In 2014, I was diagnosed with HIV. This was after a year of falling sick randomly and having all sorts of unexplained symptoms. When I received the diagnosis, I was devastated. My life nearly fell apart, because I wondered how I was going to survive.

Would I get married and have kids? Would I be able to stay healthy? Would I be able to work? These are just a few of the questions that run through my mind as I contemplated my existence, and future. Now, I will not go into details about how I contracted the virus. In fact, till date, I am still not sure of how it all happened.

Fastforward to today, I am happily married, and expecting my first child in 4 months! My wife is HIV Negative and that means my baby will also be born without HIV. I never thought this would be possible. But thanks to treatment that was started by my doctor, I have achieved all this.

Frankly, it’s not been an easy road. Having to deal with side effects of the medications, losing weight and struggling to gain it back, and having people constantly ask me what was wrong with me (I knew secretly in their heads, they suspected me).

A few years into my diagnosis, I found love and when I was certain about her I disclosed my status to her. Luckily, she recovered from the shock, and accepted me after reading a lot about the disease and updating herself. And she’s kept my secret to herself (whew!).

Undectectable = Untransmittable. I guess that’s the luckiest thing that happened to people who are HIV positive and marry HIV negative partners (not to say you cannot marry an HIV positive partner). And now, although I take care to use protection anytime I have sex with my wife, I am comforted that the chances of me transmitting the virus to her whilst I remain on effective medication is less than 90%. The medicines have affected me in some small ways. I suffered mild damage to my liver and had minor kidney issues. But I’m alive and my dreams are taking shape, and if I had the chance to live my life again, I probably wouldn’t make too many different choices.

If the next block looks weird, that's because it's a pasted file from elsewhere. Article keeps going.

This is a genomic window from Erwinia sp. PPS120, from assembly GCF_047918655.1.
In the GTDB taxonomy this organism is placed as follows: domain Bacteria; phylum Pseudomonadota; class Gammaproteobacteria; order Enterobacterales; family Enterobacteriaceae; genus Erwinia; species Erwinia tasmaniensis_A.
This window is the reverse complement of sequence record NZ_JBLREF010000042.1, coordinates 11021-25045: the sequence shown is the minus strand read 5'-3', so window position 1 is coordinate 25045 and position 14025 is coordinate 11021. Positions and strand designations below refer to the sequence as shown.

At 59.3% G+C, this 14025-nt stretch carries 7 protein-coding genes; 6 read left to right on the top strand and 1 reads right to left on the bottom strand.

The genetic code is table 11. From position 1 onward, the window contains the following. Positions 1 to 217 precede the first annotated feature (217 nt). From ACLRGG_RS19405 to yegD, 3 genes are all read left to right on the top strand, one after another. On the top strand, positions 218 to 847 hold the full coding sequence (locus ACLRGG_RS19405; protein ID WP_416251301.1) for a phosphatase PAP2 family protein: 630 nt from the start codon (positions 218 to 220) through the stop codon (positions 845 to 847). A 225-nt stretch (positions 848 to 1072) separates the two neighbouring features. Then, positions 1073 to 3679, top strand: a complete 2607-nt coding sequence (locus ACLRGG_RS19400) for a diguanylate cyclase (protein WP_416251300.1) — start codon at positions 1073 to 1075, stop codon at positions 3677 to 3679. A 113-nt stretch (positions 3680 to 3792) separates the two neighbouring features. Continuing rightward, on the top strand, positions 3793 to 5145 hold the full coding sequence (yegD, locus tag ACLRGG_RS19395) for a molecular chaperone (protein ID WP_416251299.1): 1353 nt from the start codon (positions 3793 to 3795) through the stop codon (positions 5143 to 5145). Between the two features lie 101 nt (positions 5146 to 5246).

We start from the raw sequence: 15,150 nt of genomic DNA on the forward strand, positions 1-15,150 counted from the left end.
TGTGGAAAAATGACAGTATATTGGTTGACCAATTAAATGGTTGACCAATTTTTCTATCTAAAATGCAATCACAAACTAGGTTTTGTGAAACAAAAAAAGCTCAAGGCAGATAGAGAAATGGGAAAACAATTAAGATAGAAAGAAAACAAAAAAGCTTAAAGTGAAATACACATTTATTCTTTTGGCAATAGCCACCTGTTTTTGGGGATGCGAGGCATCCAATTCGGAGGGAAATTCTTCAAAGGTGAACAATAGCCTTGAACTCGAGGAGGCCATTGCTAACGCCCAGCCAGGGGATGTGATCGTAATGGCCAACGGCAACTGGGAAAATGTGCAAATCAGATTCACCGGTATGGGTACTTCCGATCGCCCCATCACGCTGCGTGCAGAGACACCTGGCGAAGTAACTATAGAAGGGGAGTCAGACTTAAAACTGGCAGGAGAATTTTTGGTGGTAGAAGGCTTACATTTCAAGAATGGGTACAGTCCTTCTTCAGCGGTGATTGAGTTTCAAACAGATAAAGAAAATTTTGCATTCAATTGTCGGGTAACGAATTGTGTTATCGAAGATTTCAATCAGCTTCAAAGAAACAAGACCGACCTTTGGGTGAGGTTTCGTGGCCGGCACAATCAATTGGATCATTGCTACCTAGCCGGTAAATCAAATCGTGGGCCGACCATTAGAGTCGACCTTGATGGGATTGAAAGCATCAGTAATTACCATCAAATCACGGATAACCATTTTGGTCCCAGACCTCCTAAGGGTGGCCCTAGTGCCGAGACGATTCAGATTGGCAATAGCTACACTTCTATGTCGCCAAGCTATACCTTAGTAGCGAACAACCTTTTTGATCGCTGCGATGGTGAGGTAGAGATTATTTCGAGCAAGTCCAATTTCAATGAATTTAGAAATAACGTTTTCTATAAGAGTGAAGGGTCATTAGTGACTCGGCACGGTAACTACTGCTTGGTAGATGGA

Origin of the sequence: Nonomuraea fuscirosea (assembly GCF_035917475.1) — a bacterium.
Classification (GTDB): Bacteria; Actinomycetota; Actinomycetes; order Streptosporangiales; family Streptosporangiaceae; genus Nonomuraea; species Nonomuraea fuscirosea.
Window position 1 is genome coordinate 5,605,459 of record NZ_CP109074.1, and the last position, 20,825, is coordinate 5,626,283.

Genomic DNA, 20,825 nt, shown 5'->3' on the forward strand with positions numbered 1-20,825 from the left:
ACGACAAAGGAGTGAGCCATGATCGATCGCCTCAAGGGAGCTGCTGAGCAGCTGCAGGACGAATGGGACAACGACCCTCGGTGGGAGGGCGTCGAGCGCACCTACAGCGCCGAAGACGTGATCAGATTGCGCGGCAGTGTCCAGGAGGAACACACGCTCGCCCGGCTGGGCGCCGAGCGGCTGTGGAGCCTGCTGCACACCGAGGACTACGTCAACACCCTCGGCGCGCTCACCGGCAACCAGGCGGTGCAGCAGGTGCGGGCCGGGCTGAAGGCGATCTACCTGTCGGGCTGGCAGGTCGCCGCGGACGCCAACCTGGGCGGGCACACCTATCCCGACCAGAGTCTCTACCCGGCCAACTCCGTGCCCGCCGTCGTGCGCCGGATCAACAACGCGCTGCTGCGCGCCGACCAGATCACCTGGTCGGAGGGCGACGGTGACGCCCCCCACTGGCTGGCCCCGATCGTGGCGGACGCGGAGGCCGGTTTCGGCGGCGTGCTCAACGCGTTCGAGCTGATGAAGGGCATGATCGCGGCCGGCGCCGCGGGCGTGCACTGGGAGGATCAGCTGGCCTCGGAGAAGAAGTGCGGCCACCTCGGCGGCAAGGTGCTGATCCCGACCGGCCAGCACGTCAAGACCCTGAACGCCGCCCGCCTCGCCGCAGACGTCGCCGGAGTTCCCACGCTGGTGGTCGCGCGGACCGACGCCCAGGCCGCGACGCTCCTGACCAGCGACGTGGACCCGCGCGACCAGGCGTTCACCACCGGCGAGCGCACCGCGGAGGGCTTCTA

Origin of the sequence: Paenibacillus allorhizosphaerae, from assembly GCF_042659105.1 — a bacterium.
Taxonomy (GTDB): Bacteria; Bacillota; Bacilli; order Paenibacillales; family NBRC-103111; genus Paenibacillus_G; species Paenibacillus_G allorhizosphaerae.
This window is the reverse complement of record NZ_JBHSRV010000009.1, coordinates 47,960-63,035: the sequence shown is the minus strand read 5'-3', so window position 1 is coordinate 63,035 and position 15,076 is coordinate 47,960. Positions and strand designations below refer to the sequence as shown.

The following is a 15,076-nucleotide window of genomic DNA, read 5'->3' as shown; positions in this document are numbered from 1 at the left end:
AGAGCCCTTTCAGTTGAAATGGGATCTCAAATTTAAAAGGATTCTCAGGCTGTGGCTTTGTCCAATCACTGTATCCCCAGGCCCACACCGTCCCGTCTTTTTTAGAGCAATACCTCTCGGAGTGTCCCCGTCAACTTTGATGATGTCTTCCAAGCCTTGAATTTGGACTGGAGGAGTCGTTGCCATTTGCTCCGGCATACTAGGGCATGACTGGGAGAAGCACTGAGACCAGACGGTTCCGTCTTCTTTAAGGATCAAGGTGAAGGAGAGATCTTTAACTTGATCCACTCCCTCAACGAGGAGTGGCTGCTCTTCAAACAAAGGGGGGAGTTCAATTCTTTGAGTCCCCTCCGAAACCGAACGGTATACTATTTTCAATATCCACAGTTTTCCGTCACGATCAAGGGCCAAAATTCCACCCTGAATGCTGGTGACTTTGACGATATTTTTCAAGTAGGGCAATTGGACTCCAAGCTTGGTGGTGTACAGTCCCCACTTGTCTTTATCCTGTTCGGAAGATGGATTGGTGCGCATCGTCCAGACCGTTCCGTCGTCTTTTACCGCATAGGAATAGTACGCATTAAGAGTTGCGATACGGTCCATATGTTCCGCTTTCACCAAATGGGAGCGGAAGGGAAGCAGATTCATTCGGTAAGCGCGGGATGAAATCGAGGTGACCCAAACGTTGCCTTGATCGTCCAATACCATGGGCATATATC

HIV is not here to stay. Who knows, a cure may be found in a few years to come. But what gives me hope is that there is life beyond HIV, if only you would open your mind to it, and you can live well and achieve your dreams to the best of your ability.

So have faith. Believe in yourself. and live positively, happily and keep hope!

(Submitted by Mark, 36 years)

Categories: Blog

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